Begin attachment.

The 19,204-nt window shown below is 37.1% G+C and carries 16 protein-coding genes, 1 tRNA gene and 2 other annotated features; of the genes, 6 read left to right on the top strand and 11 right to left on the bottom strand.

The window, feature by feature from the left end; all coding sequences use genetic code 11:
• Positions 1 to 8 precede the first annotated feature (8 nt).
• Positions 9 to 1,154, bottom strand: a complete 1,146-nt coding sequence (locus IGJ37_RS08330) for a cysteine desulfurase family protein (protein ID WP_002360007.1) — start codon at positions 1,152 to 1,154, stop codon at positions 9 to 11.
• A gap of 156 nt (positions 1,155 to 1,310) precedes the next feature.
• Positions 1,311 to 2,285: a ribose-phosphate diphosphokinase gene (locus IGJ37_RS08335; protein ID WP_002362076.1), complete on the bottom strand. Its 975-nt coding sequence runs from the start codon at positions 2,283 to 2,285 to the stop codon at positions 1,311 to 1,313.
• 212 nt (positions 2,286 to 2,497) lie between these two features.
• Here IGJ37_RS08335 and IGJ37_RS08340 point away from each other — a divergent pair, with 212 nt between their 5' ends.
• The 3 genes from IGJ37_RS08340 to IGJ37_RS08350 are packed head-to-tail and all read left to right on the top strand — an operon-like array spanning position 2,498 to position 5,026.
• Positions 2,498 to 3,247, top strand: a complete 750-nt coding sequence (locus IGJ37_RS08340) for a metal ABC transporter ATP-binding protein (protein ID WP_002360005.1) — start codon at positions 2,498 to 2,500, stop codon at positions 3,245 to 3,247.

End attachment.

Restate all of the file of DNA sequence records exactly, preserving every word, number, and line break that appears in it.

The 19,204-nt window shown below is 37.1% G+C and carries 16 protein-coding genes, 1 tRNA gene and 2 other annotated features; of the genes, 6 read left to right on the top strand and 11 right to left on the bottom strand.

The window, feature by feature from the left end; all coding sequences use genetic code 11:
• Positions 1 to 8 precede the first annotated feature (8 nt).
• Positions 9 to 1,154, bottom strand: a complete 1,146-nt coding sequence (locus IGJ37_RS08330) for a cysteine desulfurase family protein (protein ID WP_002360007.1) — start codon at positions 1,152 to 1,154, stop codon at positions 9 to 11.
• A gap of 156 nt (positions 1,155 to 1,310) precedes the next feature.
• Positions 1,311 to 2,285: a ribose-phosphate diphosphokinase gene (locus IGJ37_RS08335; protein ID WP_002362076.1), complete on the bottom strand. Its 975-nt coding sequence runs from the start codon at positions 2,283 to 2,285 to the stop codon at positions 1,311 to 1,313.
• 212 nt (positions 2,286 to 2,497) lie between these two features.
• Here IGJ37_RS08335 and IGJ37_RS08340 point away from each other — a divergent pair, with 212 nt between their 5' ends.
• The 3 genes from IGJ37_RS08340 to IGJ37_RS08350 are packed head-to-tail and all read left to right on the top strand — an operon-like array spanning position 2,498 to position 5,026.
• Positions 2,498 to 3,247, top strand: a complete 750-nt coding sequence (locus IGJ37_RS08340) for a metal ABC transporter ATP-binding protein (protein ID WP_002360005.1) — start codon at positions 2,498 to 2,500, stop codon at positions 3,245 to 3,247.